Thursday, September 8, 2005
Davis Wright Lawyer Seth Levy Wins CYLA’s Jack Berman Award
By DAVID WATSON, Staff Writer
Seth Levy, a 28-year-old attorney who is of counsel with Davis Wright Tremaine’s Los Angeles office, has been named the recipient of the 2005 Jack Berman Award.
The 13-year-old award is given by the California Young Lawyers Association and honors a new or young lawyer for commitment to public service. It was renamed in 1994 for a San Francisco attorney known for his pro bono work who was killed in the July 1993 shootings at Pettit & Martin.
The award, which will be presented to Levy by outgoing State Bar of California President John Van de Kamp and California Chief Justice Ronald M. George tomorrow at the State Bar convention in San Diego, was among several announced by the State Bar over the weekend.
Levy yesterday called the honor “very exciting,” adding:
“It’s been quite a week.”
He explained that he was nominated for the award by two organizations with which he worked extensively for several years, the HIV/AIDS Legal Services Alliance and the Los Angeles Gay & Lesbian Center’s Legal Services Department.
Levy said his work with HALSA has included handling Social Security disability appeals for individuals who have AIDS or are HIV-positive. He noted that he began working with the Gay & Lesbian Center while he was still in law school, and has helped to administer the organization’s legal clinic, worked on domestic partnership and domestic violence issues, done basic wills and estates work, and supervised law student interns.
His work with Davis Wright involves mostly intellectual property issues, including domestic and international patents.
Before joining Davis Wright, Levy was an associate with Pillsbury Winthrop. He has an undergraduate degree in agricultural and biological engineering from Cornell University and earned his law degree at from USC.
Among the other awards for public service work to be presented at the convention tomorrow will be the Loren Miller Legal Services Award, which will be given to Carl Poirot, who recently retired as executive director of the San Diego Volunteer Lawyer Program. Poirot will be honored for creating programs for at-risk children and domestic violence victims and starting legal advice clinics, among other activities.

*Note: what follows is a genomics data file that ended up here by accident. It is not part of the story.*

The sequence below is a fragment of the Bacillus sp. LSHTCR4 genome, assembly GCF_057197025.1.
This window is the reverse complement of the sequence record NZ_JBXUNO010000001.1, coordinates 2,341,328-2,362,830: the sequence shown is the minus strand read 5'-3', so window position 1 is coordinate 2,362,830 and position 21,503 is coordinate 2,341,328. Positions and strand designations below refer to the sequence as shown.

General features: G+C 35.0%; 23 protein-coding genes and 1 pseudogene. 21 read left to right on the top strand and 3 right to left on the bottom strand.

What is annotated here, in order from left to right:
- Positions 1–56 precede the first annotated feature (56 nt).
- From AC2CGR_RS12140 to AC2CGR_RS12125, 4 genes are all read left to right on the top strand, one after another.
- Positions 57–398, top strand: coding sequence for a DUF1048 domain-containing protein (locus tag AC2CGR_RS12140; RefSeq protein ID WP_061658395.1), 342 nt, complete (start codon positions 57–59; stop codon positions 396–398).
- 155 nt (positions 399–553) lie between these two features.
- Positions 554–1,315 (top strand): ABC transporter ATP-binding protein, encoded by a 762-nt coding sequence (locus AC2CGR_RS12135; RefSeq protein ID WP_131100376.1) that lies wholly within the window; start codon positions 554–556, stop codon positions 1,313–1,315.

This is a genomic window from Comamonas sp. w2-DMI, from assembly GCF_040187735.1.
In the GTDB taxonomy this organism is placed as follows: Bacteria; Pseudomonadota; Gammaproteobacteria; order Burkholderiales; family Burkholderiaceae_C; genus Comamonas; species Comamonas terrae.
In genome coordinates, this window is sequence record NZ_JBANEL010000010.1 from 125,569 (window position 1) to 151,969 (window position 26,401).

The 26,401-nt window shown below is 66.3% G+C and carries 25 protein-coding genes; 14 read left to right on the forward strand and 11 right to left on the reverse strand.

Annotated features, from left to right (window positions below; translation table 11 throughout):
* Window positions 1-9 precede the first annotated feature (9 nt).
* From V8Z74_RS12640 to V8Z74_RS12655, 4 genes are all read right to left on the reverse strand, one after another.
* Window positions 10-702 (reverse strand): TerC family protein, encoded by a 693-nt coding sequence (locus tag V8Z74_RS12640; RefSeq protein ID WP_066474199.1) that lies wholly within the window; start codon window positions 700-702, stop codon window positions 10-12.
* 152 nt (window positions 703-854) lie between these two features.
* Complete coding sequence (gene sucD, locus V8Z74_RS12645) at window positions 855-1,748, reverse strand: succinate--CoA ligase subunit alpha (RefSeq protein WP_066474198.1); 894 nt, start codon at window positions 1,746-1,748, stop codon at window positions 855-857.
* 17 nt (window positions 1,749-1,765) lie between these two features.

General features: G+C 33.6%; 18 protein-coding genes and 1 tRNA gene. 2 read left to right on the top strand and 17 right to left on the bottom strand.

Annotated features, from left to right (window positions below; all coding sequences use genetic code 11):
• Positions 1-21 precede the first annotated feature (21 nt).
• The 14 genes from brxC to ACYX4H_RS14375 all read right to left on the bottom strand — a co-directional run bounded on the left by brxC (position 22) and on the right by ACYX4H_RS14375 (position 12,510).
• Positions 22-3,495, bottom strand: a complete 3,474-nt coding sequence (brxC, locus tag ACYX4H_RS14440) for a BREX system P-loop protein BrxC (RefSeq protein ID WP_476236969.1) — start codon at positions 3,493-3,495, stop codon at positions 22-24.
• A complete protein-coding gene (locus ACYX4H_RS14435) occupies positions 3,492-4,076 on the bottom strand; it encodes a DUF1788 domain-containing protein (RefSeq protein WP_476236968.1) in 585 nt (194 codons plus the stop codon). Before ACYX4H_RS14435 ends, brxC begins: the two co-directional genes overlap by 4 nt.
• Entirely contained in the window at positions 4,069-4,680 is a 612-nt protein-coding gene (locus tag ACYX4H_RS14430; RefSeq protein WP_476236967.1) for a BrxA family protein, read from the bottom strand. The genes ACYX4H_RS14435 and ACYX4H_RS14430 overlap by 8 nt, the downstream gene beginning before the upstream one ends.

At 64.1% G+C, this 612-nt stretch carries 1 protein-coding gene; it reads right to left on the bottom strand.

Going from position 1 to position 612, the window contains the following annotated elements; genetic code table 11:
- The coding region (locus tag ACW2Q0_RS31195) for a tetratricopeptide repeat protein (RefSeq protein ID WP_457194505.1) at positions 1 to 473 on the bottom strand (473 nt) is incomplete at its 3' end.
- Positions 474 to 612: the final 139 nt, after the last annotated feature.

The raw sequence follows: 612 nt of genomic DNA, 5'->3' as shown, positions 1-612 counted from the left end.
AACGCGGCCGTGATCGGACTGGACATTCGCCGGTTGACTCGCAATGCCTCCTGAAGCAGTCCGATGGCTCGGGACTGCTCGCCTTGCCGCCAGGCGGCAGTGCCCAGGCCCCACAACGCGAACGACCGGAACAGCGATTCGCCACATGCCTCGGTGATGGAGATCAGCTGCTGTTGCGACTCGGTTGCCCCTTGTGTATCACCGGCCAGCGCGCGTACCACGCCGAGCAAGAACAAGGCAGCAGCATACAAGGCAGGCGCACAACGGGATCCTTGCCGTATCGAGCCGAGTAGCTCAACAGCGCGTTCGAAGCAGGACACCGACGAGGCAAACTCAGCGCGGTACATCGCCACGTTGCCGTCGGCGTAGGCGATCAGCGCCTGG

Last year more than 3,500 lawyers volunteered services to indigent San Diegans through the SDVLP.
The Loren Miller Award was created in 1977 to commemorate the State Bar’s 50th anniversary.
The State Bar will also honor groups and individuals for pro bono work in nine categories:
•Los Angeles’ Kirkland & Ellis will be honored in the “large law firm” category for its opposition to Los Angeles County’s efforts to shut down Rancho Los Amigos National Rehabilitation Hospital. U.S. District Judge Florence Marie Cooper of the Central District of California enjoined the closure, and her ruling was later upheld by the Ninth U.S. Circuit Court of Appeals.
•Southern California Edison Senior Vice President and General Counsel Stephen Pickett will be honored in the “corporate” category for encouraging pro bono work by the company’s 80 attorneys.
•Retired Santa Barbara Public Defender Glen Mowrer will be honored in the “emeritus or limited active practice attorney” category for starting The Legal Project, which represents poor people charged with infractions and therefore not entitled to appointed counsel.
•Oxnard family law facilitator Robert Guerra will be honored in the “government” category for his assistance to Spanish-speaking immigrants in the agricultural community of Fillmore.
•Susan Ratzkin, a Thousand Oaks family law attorney, will be honored in the “solo practitioner” category for her work with the Ventura County Volunteer Lawyers Services Program.
•Lawyer Trina Roderick, an associate with Kletter & Peretz in San Francisco, will be honored in the “recently admitted” category for her efforts to find or maintain housing for low-income clients.
•The San Francisco office of Sonnenchein Nath & Rosenthal will be honored in the “medium law firm” category for its support of projects including a writing program for disadvantaged children.
•San Jose attorney Ruth Silver-Taube, a partner in Silver & Taube, will be honored in the “small law firm” category for her work mentoring young lawyers and advising clients at the South Bay Workers’ Rights Clinic at Santa Clara University.
•San Francisco-based Morrison & Foerster will be honored in the “distinguished pro bono service” category for its work on a class action which resulted in a $1 billion settlement under which the state agreed to provide money to repair deteriorating facilities at low-performing schools.
In addition to the awards ceremony tomorrow, on Saturday the State Bar will present its fourth annual Diversity Awards to the Southern California Chinese Lawyers Association and to Guy Rounsaville Jr., executive vice president and general counsel with Visa International in Foster City.
The SCCLA will be recognized for its work in helping minority law students increase their chance of success in law school, addressing the issue of retention of women in the legal profession, and providing legal services in minority communities.
Rounsaville will be honored as co-founder of the California Minority Counsel Program, which encourages corporate support for increasing opportunities for minority lawyers.
The Diversity Awards will be presented on Saturday by Van de Kamp and U.S. Magistrate Judge Edward Chen.
Copyright 2005, Metropolitan News Company